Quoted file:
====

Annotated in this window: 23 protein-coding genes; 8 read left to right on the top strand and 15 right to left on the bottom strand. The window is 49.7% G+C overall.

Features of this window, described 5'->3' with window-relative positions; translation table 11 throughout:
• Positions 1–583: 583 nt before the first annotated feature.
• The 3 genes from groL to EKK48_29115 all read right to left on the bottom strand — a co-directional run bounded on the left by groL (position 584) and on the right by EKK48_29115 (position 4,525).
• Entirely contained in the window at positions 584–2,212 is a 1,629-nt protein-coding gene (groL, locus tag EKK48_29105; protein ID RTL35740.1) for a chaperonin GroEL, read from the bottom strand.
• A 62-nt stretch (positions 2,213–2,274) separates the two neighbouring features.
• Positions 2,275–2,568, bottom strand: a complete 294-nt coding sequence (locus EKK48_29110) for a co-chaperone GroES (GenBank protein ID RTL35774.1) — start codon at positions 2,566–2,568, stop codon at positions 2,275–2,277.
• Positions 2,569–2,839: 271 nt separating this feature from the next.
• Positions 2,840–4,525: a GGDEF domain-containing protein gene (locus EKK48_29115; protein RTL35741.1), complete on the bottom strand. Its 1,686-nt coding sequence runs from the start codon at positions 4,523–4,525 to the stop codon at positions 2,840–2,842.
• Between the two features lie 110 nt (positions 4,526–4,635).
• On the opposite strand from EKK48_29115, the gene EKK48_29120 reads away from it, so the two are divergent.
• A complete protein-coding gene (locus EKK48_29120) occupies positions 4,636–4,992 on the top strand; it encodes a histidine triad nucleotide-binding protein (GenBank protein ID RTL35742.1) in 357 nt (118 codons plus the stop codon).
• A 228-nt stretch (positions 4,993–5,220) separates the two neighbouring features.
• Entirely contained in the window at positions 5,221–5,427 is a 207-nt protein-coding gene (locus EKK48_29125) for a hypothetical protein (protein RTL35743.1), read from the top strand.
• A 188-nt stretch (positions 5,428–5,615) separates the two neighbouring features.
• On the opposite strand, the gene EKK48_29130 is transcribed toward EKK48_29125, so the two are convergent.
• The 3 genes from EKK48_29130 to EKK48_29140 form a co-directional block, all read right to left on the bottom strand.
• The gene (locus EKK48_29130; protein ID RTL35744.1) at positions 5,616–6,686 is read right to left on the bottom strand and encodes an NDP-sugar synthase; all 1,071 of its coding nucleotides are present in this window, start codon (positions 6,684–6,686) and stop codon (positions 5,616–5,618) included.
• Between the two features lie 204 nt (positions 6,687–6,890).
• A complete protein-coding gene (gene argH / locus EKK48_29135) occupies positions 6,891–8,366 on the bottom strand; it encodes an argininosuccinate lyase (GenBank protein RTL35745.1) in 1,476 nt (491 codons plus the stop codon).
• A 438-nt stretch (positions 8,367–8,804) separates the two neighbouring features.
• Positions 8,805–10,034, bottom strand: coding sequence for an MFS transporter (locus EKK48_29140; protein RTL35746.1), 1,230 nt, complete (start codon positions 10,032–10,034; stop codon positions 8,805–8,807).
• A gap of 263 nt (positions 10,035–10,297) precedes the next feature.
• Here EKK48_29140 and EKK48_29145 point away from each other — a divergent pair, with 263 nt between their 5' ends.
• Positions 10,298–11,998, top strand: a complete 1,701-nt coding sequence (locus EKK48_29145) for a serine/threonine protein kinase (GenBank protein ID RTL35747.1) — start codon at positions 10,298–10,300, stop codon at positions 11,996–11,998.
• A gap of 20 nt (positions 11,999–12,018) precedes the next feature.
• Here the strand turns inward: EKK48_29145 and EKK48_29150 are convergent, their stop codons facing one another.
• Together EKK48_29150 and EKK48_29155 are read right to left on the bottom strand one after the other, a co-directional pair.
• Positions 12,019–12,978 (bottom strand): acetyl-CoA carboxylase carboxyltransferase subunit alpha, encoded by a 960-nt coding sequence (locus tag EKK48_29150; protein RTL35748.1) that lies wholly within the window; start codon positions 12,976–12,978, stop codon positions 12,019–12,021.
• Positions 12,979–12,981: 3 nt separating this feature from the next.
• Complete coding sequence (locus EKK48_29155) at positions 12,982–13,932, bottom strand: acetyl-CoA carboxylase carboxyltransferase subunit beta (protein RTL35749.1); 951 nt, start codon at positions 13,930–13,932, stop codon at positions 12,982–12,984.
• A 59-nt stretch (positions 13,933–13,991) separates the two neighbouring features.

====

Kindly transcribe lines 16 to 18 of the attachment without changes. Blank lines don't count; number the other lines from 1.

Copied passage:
• On the opposite strand, the gene EKK48_29130 is transcribed toward EKK48_29125, so the two are convergent.
• The 3 genes from EKK48_29130 to EKK48_29140 form a co-directional block, all read right to left on the bottom strand.
• The gene (locus EKK48_29130; protein ID RTL35744.1) at positions 5,616–6,686 is read right to left on the bottom strand and encodes an NDP-sugar synthase; all 1,071 of its coding nucleotides are present in this window, start codon (positions 6,684–6,686) and stop codon (positions 5,616–5,618) included.